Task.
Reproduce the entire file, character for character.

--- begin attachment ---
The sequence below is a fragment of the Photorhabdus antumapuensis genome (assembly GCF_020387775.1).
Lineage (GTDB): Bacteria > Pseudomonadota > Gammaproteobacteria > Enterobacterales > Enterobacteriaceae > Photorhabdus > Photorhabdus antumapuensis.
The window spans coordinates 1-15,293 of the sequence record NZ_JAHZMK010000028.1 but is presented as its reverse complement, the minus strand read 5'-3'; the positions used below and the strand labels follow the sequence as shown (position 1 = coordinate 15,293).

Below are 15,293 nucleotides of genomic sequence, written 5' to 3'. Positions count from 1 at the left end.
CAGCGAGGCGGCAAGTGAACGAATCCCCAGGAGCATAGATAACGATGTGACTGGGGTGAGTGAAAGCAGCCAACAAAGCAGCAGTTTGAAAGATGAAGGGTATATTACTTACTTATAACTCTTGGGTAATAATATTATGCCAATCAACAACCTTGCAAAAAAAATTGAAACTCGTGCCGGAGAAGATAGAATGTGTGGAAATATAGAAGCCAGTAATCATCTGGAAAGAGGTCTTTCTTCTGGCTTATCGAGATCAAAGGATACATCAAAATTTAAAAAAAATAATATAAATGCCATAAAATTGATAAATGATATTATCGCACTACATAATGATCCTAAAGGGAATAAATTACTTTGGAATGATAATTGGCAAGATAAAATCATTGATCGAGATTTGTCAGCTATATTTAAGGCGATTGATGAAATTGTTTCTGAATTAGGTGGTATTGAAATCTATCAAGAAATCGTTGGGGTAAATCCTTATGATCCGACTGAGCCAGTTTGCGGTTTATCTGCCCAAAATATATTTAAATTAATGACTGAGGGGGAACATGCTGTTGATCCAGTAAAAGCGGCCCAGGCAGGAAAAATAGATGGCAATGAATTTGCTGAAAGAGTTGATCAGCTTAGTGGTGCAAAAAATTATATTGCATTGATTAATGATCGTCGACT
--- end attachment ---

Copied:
The sequence below is a fragment of the Photorhabdus antumapuensis genome (assembly GCF_020387775.1).
Lineage (GTDB): Bacteria > Pseudomonadota > Gammaproteobacteria > Enterobacterales > Enterobacteriaceae > Photorhabdus > Photorhabdus antumapuensis.
The window spans coordinates 1-15,293 of the sequence record NZ_JAHZMK010000028.1 but is presented as its reverse complement, the minus strand read 5'-3'; the positions used below and the strand labels follow the sequence as shown (position 1 = coordinate 15,293).

Below are 15,293 nucleotides of genomic sequence, written 5' to 3'. Positions count from 1 at the left end.
CAGCGAGGCGGCAAGTGAACGAATCCCCAGGAGCATAGATAACGATGTGACTGGGGTGAGTGAAAGCAGCCAACAAAGCAGCAGTTTGAAAGATGAAGGGTATATTACTTACTTATAACTCTTGGGTAATAATATTATGCCAATCAACAACCTTGCAAAAAAAATTGAAACTCGTGCCGGAGAAGATAGAATGTGTGGAAATATAGAAGCCAGTAATCATCTGGAAAGAGGTCTTTCTTCTGGCTTATCGAGATCAAAGGATACATCAAAATTTAAAAAAAATAATATAAATGCCATAAAATTGATAAATGATATTATCGCACTACATAATGATCCTAAAGGGAATAAATTACTTTGGAATGATAATTGGCAAGATAAAATCATTGATCGAGATTTGTCAGCTATATTTAAGGCGATTGATGAAATTGTTTCTGAATTAGGTGGTATTGAAATCTATCAAGAAATCGTTGGGGTAAATCCTTATGATCCGACTGAGCCAGTTTGCGGTTTATCTGCCCAAAATATATTTAAATTAATGACTGAGGGGGAACATGCTGTTGATCCAGTAAAAGCGGCCCAGGCAGGAAAAATAGATGGCAATGAATTTGCTGAAAGAGTTGATCAGCTTAGTGGTGCAAAAAATTATATTGCATTGATTAATGATCGTCGACT